One example among many comes from Hungary’s National Consultation Campaign of 2015. This signalled to the Hungarian people that the Fidesz government was seeking their input and support as allies in a ‘crisis’ that conflated immigration, asylum and terrorism. The government presented this crisis as the result of ruthless EU impositions.

Fidesz and the AKP avoid electoral accountability by portraying a foreign entity, frequently the European Union, as a supranational bully

In Turkey, President Erdoğan has portrayed the EU as a bully on many occasions. He did so most notoriously in November 2016, after a non-binding European Parliament vote to suspend EU accession talks. Erdoğan’s speech claimed numerous instances in which arrogant European powers had not adequately compensated Turkey’s efforts, or, worse, sabotaged them.

At a time of profound national emergency, like the 2015 Syrian migration crisis, both parties successfully avoided electoral accountability by pinning the blame on the EU.

‘Homeland populism’

Abroad, Fidesz and the AKP don the protective opposition mantle for the supposed benefit of large diaspora groups. These are primarily Hungarians in Romania and Slovakia, and Turks in Germany and the Netherlands.

The two mainstream populist parties often invoke the ‘plight’ of their citizens abroad, who they portray as vulnerable to unfriendly European host governments. This reinforces blame narratives that cast them as the perpetually vigilant opposition.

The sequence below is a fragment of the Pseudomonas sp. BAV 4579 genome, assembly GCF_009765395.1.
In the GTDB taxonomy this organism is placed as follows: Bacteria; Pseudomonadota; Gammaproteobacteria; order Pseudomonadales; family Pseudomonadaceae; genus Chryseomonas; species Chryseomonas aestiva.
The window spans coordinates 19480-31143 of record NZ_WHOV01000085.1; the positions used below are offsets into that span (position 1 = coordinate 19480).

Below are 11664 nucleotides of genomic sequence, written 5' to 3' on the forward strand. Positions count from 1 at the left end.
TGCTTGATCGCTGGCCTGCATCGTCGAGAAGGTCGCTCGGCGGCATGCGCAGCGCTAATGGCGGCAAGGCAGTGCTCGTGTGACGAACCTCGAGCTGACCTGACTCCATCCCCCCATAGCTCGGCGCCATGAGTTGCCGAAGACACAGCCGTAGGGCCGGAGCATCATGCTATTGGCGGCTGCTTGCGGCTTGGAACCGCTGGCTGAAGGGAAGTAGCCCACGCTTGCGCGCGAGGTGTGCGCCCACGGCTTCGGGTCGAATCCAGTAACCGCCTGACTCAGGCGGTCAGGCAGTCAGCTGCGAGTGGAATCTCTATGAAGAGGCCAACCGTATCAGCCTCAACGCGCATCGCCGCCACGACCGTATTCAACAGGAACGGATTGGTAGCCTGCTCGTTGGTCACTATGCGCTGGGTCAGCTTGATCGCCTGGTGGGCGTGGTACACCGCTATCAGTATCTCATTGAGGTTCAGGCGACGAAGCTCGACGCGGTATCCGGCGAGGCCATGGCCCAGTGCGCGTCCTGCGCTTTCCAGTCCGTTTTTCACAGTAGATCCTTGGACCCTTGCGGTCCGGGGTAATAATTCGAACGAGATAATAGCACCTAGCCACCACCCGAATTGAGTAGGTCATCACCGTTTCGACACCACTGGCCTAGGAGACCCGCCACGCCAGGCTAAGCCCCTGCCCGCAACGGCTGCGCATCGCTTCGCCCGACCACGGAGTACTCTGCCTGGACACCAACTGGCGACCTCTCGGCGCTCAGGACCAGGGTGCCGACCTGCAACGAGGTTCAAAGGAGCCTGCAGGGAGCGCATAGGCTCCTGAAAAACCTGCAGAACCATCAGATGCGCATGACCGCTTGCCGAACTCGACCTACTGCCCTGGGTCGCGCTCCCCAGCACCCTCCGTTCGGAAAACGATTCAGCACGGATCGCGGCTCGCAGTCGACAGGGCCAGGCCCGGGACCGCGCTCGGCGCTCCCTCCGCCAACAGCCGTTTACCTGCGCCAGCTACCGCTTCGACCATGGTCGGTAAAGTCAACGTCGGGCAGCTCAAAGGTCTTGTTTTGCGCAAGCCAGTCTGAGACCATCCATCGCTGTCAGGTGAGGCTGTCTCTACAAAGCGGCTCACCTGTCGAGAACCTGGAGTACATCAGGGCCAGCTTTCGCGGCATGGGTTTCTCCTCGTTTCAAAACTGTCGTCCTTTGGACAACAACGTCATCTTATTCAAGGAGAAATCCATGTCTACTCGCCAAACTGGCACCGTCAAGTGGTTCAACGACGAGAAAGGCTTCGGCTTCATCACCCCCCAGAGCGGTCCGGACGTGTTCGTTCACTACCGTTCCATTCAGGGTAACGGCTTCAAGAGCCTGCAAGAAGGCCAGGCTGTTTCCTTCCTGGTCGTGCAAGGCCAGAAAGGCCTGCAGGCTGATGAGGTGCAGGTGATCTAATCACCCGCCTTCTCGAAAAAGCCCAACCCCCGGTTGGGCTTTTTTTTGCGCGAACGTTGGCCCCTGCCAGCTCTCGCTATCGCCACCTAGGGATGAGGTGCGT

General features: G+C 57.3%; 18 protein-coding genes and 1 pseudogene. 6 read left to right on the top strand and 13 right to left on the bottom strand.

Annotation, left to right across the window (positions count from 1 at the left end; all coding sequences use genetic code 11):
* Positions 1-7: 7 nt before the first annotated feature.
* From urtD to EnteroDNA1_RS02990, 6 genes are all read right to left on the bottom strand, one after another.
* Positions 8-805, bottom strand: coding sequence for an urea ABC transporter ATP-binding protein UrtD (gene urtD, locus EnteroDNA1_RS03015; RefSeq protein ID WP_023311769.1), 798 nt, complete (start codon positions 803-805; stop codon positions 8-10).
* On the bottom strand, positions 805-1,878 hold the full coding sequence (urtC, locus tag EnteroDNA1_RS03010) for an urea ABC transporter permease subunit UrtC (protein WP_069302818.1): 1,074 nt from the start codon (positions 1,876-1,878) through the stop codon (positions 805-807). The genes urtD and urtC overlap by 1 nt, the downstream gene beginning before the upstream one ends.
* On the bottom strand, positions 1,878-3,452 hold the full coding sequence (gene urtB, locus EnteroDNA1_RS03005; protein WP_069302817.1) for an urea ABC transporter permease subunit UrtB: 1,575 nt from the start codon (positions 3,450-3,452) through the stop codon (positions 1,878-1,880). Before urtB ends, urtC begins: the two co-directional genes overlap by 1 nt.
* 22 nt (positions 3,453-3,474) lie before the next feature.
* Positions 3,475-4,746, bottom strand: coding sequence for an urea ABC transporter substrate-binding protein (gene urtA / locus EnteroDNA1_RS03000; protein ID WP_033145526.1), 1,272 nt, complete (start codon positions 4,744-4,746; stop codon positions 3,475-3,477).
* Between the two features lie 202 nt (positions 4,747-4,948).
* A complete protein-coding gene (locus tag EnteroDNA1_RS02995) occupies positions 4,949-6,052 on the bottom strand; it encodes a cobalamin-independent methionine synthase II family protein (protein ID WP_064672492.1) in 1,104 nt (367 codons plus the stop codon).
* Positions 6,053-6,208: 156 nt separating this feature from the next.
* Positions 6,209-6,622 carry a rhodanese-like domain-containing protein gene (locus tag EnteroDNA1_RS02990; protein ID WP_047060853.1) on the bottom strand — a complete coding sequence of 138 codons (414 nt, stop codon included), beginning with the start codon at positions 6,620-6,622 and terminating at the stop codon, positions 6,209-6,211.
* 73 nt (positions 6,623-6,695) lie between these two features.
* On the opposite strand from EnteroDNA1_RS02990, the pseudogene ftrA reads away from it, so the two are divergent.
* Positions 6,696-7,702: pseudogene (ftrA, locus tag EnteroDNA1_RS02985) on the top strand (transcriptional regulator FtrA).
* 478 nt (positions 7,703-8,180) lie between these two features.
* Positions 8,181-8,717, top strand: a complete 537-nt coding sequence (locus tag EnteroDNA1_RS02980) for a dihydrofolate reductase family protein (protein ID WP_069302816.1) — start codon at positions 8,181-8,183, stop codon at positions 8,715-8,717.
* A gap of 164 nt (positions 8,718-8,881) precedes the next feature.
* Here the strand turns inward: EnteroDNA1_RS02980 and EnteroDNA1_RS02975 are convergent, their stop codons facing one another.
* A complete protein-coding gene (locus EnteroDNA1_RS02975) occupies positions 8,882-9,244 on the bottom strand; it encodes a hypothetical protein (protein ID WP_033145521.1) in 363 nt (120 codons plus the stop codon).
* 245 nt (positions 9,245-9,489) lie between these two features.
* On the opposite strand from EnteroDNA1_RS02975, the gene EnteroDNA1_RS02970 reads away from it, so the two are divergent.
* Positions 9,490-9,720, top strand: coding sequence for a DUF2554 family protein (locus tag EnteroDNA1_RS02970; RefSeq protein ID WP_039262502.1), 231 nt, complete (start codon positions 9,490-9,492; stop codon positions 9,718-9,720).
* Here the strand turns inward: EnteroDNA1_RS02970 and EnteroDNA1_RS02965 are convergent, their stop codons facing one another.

The two governing populist parties recruit and engage diaspora voters in ways that actively shape domestic politics

This approach creates strong connections with large, cohesive diaspora groups, leading to a phenomenon known as homeland populism. The two governing populist parties recruit and engage diaspora voters in ways that actively shape domestic politics.

This narrative reinforces the tropes of national vulnerability and oppression at the hands of unfriendly foreigners. As a result, in both cases, diaspora voters have provided en masse support that secured comfortable winning margins in several consecutive national elections.

Perpetual opposition

The examples above show that populists are well aware of the dangers of power. Winning elections and becoming a governing party can mainstream them in a way that might make them unappealing to their voters in future electoral cycles. Populist parties therefore need to maintain an illusory status of perpetual opposition to an equally perpetual perceived bogeyman.

In the case of Hungary and Turkey, that role is filled by the EU, or European powers more broadly. By convincing their electorates at home and abroad of the ubiquitous and nefarious power of the EU, Hungary’s Fidesz and Turkey’s AKP have repeatedly managed to pass the buck and avoid accountability for internal and external crises.

And, what is more, their blame game strategy has been successful. Both parties have survived mainstreaming while continuing to stay in power for decades.

About the Author

Anca Turcu is Senior Lecturer at the School of Politics, Security and International Affairs, University of Central Florida